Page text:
Fight for a river, fight for a field, make a quiver, break a shield. Fight for glory, fight for your kind, make them sorry, break their mind.
The song in her dream echoed in reality. The roundhouse’s wooden wall was painted with strange wards, glimmering under the sun. She had only seen them as a child, when she’d broken her arm, years ago. Despite the large, open windows, the room felt warm.
“Dad?” she whispered.
His thunderous laughter welcomed her. “She’s awake. Wine. Wine!”
Ohne winced and turned. Sitting across from her father were three men with long faces, the village elders.
She clenched her teeth in apprehension and sat up, but her flank didn’t hurt too much. The three men looked away from her breasts, with near disgust. Her father slapped his hand on her shoulder, disregarding her nudity entirely. She knew these eyes, still and a little out of focus.
“Wine, I say!” he shouted at the door.
Letta, her younger sister, slowly entered the room. She walked with her eyes on the ground, wearing a grey woolen dress, with braided hair. Mom, Ohne immediately thought. Well-behaved, Letta gave a leather canteen to her father. She raised her head only once, by the door, out of the men’s sight, and did a rather ridiculous impersonation of the elders.
Ohne faked a cough to hide her smile as her sister left the roundhouse. Unable to find her clothes, she eventually lifted the blanket to cover her womanly shapes. Her father pressed the canteen against her chest, until she grabbed it.
“Have a drink, Ohne! You deserve it.” He turned to one of the elders. “Two,” he said. “She killed two of them! That’s my blood.” He slapped her on the shoulder, again. “That’s my blood.”
She drank a little and did her best to meet her father’s eyes. I mustn’t be ashamed of him. Not when he’s so proud of me. Ohne had to keep a straight face, though. She was used to the elders’ disapproval, not to their concern. For the first time in her life, she’d done something terrible.
“It is our understanding you protected an Easterner,” the closest of the three said.
“Why did you protect the man?” the furthest one asked.
Man? Ohne kept silent and stared at the elder. There’s only one reason why you’d call him that.
“If you want to put me on trial, wise one, would you prefer we stepped outside for the village to see?”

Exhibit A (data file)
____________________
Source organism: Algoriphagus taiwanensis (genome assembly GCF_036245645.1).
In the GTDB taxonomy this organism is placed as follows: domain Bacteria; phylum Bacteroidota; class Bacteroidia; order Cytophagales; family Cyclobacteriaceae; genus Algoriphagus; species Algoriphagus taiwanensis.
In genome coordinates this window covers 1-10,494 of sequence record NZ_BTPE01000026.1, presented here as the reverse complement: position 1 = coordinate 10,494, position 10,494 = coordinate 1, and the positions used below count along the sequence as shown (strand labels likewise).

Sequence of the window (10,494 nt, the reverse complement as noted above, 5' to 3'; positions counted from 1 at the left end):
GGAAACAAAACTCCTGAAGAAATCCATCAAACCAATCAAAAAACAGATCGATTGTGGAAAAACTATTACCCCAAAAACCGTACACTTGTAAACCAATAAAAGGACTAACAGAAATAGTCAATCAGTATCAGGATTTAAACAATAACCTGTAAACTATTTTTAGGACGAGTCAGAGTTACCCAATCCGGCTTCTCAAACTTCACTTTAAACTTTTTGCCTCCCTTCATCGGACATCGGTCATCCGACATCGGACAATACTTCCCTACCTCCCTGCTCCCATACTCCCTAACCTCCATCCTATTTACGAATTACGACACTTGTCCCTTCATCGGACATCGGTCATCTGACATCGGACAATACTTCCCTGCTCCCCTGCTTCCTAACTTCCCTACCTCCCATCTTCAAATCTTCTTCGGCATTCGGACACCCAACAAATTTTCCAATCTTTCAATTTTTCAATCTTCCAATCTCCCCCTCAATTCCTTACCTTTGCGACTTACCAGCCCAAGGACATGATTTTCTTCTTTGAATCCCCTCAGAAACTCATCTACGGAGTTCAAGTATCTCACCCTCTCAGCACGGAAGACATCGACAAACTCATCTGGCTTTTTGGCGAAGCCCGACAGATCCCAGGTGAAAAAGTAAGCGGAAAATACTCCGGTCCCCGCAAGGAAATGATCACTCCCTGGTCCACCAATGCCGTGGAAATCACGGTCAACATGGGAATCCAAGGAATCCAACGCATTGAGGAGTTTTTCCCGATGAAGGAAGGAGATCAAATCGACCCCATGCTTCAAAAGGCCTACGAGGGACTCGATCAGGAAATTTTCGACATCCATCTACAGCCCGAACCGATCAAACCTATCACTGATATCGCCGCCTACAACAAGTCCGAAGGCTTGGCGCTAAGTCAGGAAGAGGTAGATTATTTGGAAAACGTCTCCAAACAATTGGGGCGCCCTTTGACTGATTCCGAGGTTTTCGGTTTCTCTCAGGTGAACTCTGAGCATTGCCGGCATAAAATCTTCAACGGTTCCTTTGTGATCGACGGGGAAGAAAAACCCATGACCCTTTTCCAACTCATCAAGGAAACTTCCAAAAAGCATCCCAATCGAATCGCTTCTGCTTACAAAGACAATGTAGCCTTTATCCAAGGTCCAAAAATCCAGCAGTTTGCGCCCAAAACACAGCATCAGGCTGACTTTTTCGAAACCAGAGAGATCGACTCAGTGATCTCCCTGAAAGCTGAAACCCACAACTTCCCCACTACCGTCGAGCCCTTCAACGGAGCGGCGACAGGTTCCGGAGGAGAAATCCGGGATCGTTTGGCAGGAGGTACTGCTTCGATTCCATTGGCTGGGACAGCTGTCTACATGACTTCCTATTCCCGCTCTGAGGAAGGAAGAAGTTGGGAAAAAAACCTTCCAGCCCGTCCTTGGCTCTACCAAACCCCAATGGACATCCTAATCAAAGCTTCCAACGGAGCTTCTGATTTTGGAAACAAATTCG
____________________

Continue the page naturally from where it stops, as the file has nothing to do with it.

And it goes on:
“There is no need for that,” the third one replied. “One of your kinsmen is present. He’ll bear witness to the council.”
Ohne’s eyes widened. Was she really accused of breaking her vow? She turned to her father but he looked as confused as she did.
“Wise ones,” he said. “Please. She’s barely awake. We…”
“You’d be careful to observe rather than act, Oren,” one of the elders interrupted. “Ohne will speak for herself, as is her right as a sworn virgin.”
“Now, has he touched you?” asked the furthest one.
Ohne slowly put the canteen away and tried to gather her thoughts. I have to look honest. She frowned. That’s what liars think.
“I don’t know him. He did not touch me. In fact, we had no contact at all.”
“How did he know where you live?” the one in the middle followed.
“He didn’t. They came from the woods.” She paused. “Didn’t he tell you this, already?”
“Don’t concern yourself with his testimony,” advised the closest one.
Concern… She looked at her father. He was scratching his wrist, glancing at her at times, when he wasn’t looking down like a sullen puppy. He had no idea what to do and neither did she. Then, Ohne looked at the elders. Rather than the inquisitive look she’d been expecting, she discovered eyes as shifty as her father’s. Why are you concerned?
“He already told you,” she stated. “You want to brand me an outlaw and send me to the eastern village with the boy.”
The elders became eerily silent.
I’m right, she thought. I’m dead. Ohne stared at them. I can’t turn to dad. This is my problem. Don’t even look at him. She let go of the blanket and stood up. She didn’t care if her body made them uncomfortable anymore.
“Letta!” she called.
The door opened slowly, revealing the little blonde.
“I need some clothes.”
“I’ll go get one of mom’s dresses,” Letta replied.
“No,” Ohne stopped her. “I need trousers and a shirt.”
The girl turned to their father, nodded, and went outside.
“Ohne, we’ve given you the right to act and dress as a man, as long as you swore to stay a virgin. An oath that could only be unbound by death,” the closest eldest said in a solemn voice.
“Don’t bother,” she retorted. “I’ve taken the vow and I kept it. The villagers will believe you, but don’t try to convince me.” She sighed.
“Ohne,” one of them said in a pleading voice. “You don’t know what war is.”
She shook her head. “No, I don’t.” She looked down at the three men sitting next to her, unable to look back at her because of her nudity. “And you don’t know what justice is.”